Government policy on the extractive industries continues to be inadequate.
That was according to the Member of Parliament for Aoke Langalanga Mathew Wale.
He said that the longer these inadequacies continue the more resources the country and landowners lose.
“The nonsense of the determined price mechanism how long is the government going to keep this legalised corruption?” Mr Wale questioned.
He added that he was so surprised during the Public Accounts hearing few months ago when the Economic Reform Unit (ERU) confirmed his worst fears that the price is negotiated with the industry.
When asked why the Unit does not use the higher prices published by the Central Bank of Solomon Islands (CBSI), the response was that the lower prices were more reasonable.
Mr Wale questioned reasonable to whom and for whom? “If there are two price indexes and one is considerably higher than the other one there is a duty of care by the managers of the economy to opt to use the higher price.”
He further said that the government owes this to the people and in this matter the government has consistently advanced, pursued and protected the interests of the industry over and against that of the resource owners of this country.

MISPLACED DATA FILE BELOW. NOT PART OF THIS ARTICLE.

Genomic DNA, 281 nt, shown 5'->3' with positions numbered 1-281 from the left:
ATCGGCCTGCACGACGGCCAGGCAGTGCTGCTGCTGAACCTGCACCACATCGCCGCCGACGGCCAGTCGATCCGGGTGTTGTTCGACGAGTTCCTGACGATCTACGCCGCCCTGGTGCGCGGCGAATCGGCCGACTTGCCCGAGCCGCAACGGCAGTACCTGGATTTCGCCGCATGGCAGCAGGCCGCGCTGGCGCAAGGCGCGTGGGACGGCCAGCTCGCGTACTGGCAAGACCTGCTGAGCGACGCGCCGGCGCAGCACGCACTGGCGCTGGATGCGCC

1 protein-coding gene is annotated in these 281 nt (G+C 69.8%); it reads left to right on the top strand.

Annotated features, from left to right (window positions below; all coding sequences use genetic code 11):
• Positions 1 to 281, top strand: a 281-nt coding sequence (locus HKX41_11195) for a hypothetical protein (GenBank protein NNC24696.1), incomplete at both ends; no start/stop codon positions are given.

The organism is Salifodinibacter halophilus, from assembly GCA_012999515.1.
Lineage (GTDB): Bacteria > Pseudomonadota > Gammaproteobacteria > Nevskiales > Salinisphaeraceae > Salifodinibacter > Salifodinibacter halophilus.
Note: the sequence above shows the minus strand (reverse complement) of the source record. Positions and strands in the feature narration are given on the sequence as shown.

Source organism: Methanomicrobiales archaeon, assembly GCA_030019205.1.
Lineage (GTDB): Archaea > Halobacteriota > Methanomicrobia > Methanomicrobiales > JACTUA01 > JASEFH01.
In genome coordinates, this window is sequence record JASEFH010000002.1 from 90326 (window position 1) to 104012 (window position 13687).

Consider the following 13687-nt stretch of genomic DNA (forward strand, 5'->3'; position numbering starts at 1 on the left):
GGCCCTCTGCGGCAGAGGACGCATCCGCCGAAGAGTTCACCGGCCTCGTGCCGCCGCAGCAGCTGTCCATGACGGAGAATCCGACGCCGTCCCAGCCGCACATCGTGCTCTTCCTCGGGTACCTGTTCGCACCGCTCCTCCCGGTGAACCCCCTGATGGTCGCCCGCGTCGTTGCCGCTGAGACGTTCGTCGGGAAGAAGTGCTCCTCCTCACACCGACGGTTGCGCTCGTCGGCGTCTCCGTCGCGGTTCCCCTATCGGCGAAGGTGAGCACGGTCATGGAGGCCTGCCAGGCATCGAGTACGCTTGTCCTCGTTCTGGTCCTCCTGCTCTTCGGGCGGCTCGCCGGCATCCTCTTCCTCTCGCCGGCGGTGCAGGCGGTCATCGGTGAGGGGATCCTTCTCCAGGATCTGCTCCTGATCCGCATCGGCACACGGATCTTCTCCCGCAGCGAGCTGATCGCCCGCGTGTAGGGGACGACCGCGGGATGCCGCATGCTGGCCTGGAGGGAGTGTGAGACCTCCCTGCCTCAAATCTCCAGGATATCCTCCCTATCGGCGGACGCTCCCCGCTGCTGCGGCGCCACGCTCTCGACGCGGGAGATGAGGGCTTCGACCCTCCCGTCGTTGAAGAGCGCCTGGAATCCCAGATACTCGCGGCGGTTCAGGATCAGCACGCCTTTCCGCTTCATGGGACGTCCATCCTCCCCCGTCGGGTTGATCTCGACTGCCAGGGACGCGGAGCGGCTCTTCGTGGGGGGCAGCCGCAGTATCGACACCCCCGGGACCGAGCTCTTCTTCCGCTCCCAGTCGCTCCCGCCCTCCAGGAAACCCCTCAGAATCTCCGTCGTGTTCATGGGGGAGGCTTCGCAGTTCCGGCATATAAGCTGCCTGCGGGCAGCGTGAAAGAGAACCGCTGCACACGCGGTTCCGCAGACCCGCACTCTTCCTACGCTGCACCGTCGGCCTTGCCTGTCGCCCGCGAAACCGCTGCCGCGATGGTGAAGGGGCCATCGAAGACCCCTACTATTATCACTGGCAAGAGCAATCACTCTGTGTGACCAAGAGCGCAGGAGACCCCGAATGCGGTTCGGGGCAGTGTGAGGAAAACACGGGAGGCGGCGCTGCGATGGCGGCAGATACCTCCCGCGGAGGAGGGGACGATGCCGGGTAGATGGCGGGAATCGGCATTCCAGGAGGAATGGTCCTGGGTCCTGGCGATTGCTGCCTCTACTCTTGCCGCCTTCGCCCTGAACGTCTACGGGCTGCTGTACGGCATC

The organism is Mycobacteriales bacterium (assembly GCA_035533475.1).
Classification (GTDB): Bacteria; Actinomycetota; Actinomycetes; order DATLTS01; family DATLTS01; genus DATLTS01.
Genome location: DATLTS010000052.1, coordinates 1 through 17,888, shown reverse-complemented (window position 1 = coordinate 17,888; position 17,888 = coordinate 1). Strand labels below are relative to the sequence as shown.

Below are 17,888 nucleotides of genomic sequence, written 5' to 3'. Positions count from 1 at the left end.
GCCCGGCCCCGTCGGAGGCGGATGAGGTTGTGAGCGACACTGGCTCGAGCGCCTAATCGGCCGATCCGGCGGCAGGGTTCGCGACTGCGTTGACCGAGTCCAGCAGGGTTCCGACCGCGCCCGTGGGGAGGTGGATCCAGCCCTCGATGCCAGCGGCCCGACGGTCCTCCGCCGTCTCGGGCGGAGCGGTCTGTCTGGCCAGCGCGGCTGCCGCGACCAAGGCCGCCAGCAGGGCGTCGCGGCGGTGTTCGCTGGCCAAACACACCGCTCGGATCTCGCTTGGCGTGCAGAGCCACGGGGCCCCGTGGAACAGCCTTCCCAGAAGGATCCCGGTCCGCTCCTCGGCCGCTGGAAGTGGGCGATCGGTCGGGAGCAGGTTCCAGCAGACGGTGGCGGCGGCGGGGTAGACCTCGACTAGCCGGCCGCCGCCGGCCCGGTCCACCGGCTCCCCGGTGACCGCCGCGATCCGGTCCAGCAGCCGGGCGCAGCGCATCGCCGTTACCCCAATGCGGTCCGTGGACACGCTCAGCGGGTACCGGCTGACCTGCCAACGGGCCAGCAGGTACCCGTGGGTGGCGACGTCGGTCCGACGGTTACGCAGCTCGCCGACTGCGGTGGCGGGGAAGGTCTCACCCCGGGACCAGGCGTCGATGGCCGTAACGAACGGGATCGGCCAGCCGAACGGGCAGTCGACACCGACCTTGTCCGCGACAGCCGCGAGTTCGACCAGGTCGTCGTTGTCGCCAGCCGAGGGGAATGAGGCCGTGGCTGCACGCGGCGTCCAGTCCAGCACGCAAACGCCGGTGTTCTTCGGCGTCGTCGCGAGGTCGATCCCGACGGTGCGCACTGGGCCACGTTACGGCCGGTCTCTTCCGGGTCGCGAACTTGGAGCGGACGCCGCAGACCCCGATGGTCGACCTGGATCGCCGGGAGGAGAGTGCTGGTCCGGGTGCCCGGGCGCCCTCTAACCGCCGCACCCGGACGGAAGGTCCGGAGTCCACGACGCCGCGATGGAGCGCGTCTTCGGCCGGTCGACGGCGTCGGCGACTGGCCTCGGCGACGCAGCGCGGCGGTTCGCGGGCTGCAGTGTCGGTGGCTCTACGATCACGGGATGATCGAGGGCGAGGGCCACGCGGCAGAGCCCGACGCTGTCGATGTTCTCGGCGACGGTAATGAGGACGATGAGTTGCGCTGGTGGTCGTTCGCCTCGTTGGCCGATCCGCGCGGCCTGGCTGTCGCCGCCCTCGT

“Our collective environment is being ruined and it is unreasonable to opt for the higher of two published world price indexes?
“Whose government is this?” Mr Wale questioned.
He added that the same situation will play out with the mining sector if the status quo is maintained.
Over the past four years there has been no legislation before the parliament to remedy any of these inadequacies, he added.
Mr Wale again questioned what is holding these up or perhaps who is holding these up?
“Who benefits from the fact that the country has weak legislations and are these not priorities to the government?” he further questioned.
Mr Wale said with nothing done on these issues more resources are shipped overseas and the country continues to miss out on its fair returns.
“These are non-renewable resources that will not re-grow and the government is happy to maintain the status quo.
“If the responsible ministries are waiting on technical work on major legislative review at least fix the minor inadequacies that make this country so vulnerable to the extractive industries,” Mr Wale said.
It is understood that Solomon Islands has voluntary withdrew from implementing the Extractive Industries Transparency Initiative (EITI) in June this year but assured the work of EITI will continue in the country.
By ANDREW FANASIA